Fritz Kreisler: Devil's Trill Sonata, yes/no?

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Fritz Kreisler: Devil's Trill Sonata, yes/no?

Post by Lance » Tue Apr 17, 2007 1:13 am

I do extensive cataloguing but this one may have slipped through the cracks. I have most of Fritz Kreisler's recordings ... LPs and CDs, including the deluxe RCA 11-CD box that I think has gone out of print. But does anybody know if Fritz Kreisler recorded Tartini's "Devil's Trill" sonata? Someone in the Binghamton area is related to Kreisler, on the one hand, and to David Oistrakh on the other. (What a combination of violinistic talents to have for relatives!) Why do I think Kreisler has recorded it but yet I am unable to locate it in my own collection?
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Re: Fritz Kreisler: Devil's Trill Sonata, yes/no?

Post by Agnes Selby » Tue Apr 17, 2007 5:24 am

Lance wrote:I do extensive cataloguing but this one may have slipped through the cracks. I have most of Fritz Kreisler's recordings ... LPs and CDs, including the deluxe RCA 11-CD box that I think has gone out of print. But does anybody know if Fritz Kreisler recorded Tartini's "Devil's Trill" sonata? Someone in the Binghamton area is related to Kreisler, on the one hand, and to David Oistrakh on the other. (What a combination of violinistic talents to have for relatives!) Why do I think Kreisler has recorded it but yet I am unable to locate it in my own collection?
--------------

Lance, David Oistrakh has relatives living in Sydney. Two are medical colleagues of my husband's and both graduated with him. In fact, here is a little secret, my husband and I met at one of his colleague's parties
many, many years ago. Neither one of the Oistrakh relatives is musically gifted, I am sorry to say.

Regards,
Agnes.

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Post by rasputin » Tue Apr 17, 2007 7:23 am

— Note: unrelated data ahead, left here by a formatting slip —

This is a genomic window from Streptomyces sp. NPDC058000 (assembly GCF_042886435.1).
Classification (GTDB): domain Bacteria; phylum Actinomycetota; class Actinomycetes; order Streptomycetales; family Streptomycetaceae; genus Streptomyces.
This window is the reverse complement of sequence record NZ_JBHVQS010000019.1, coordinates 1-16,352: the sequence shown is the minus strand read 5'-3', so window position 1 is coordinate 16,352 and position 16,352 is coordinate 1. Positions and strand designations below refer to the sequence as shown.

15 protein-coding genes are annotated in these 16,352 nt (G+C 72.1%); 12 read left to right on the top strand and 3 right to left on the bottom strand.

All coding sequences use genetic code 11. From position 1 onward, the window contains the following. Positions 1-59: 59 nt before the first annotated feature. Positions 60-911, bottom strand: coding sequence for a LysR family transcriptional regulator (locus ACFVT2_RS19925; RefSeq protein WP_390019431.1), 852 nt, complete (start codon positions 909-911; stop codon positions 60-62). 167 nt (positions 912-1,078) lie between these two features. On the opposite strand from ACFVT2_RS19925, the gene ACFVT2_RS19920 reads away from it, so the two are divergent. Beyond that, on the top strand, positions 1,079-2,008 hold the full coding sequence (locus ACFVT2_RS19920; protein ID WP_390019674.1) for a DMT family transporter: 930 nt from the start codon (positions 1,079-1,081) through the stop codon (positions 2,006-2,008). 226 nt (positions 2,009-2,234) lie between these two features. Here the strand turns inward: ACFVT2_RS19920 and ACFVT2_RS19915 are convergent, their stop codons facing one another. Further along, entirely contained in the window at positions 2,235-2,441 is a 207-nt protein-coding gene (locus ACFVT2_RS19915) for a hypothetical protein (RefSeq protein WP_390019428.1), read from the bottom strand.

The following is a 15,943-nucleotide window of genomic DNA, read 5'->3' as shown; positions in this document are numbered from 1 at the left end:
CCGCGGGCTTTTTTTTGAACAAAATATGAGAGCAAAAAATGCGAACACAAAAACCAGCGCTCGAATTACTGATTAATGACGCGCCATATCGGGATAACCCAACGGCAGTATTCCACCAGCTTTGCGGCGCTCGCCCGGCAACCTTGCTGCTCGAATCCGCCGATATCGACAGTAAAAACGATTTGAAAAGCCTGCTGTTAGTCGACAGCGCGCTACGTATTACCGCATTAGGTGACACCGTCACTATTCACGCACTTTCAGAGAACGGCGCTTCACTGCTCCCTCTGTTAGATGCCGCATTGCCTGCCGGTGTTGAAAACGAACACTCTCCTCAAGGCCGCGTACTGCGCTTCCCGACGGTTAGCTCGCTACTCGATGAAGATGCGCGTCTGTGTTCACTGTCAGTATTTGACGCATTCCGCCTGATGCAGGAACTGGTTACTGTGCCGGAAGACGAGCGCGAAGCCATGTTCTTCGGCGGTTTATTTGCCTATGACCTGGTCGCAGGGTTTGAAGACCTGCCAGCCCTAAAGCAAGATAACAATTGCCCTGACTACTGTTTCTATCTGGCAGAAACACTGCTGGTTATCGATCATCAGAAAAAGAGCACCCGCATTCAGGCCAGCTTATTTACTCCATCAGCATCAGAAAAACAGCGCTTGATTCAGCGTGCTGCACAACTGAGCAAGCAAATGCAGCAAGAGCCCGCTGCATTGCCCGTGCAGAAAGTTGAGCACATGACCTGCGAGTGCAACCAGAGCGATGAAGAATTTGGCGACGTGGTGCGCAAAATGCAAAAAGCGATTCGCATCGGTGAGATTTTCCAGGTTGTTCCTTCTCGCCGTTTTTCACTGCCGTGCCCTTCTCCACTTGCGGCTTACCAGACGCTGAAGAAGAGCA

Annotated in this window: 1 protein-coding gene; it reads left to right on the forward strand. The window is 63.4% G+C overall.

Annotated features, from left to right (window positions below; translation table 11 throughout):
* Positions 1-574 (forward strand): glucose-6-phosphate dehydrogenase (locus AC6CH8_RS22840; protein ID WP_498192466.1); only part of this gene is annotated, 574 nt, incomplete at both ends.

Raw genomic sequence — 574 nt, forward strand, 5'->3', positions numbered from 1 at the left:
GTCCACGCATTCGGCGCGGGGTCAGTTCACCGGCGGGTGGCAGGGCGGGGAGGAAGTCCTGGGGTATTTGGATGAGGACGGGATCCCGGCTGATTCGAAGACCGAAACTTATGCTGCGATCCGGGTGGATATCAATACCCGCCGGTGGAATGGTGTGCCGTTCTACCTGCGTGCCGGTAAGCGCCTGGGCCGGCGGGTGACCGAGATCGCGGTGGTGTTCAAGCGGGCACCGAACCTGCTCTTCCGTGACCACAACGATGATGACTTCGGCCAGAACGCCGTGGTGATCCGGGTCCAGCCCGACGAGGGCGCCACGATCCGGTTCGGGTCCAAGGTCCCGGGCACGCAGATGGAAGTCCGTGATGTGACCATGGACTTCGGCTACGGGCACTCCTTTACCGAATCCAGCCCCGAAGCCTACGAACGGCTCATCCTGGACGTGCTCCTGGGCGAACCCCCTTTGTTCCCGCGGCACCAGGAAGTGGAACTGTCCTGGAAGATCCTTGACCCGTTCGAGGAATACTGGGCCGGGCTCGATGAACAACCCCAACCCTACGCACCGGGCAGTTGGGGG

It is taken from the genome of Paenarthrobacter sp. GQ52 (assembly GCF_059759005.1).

Lance: as far as I know, Fritz didn't recorded this piece of his.
And it is his piece. 85% Kreisler, and 15% Tartini.
Do you have the famous Odnoposoff's recording ?

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Re: Fritz Kreisler: Devil's Trill Sonata, yes/no?

Post by violinland » Tue Apr 17, 2007 9:32 am

Lance wrote:I do extensive cataloguing but this one may have slipped through the cracks. I have most of Fritz Kreisler's recordings ... LPs and CDs, including the deluxe RCA 11-CD box that I think has gone out of print. But does anybody know if Fritz Kreisler recorded Tartini's "Devil's Trill" sonata? Someone in the Binghamton area is related to Kreisler, on the one hand, and to David Oistrakh on the other. (What a combination of violinistic talents to have for relatives!) Why do I think Kreisler has recorded it but yet I am unable to locate it in my own collection?
Sadly, Kreisler did not record the "Devil's Trill" sonata. Never the less his edition has the most brilliant cadenza following the guide lines set forth by F David.. If Kreisler played his own edition and played his own cadenza then we can only speculate on what we and the gramophone have missed. But we must not over look the fact that he may have recorded the work and it remains un-issued. As was the case with Bruch Violin Concerto and his own quartet, discovered some years ago.

Of all the recording that I have in my collection and I have heard, there is no doubt in my mind that the recording by Odnoposoff is outstanding and his performance of the Kreisler cadenza is dazzling violin virtuosity.

The Odnoposoff recording should be compulsory listening for all aspiring violinists.

Long live Ricardo Odnoposoff, who is now in his 90’s
Last edited by violinland on Tue Apr 17, 2007 9:57 am, edited 1 time in total.

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Post by rasputin » Tue Apr 17, 2007 9:48 am

Sorry, but sadly, Odnoposoff died 11-17-2004.

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Post by violinland » Tue Apr 17, 2007 9:50 am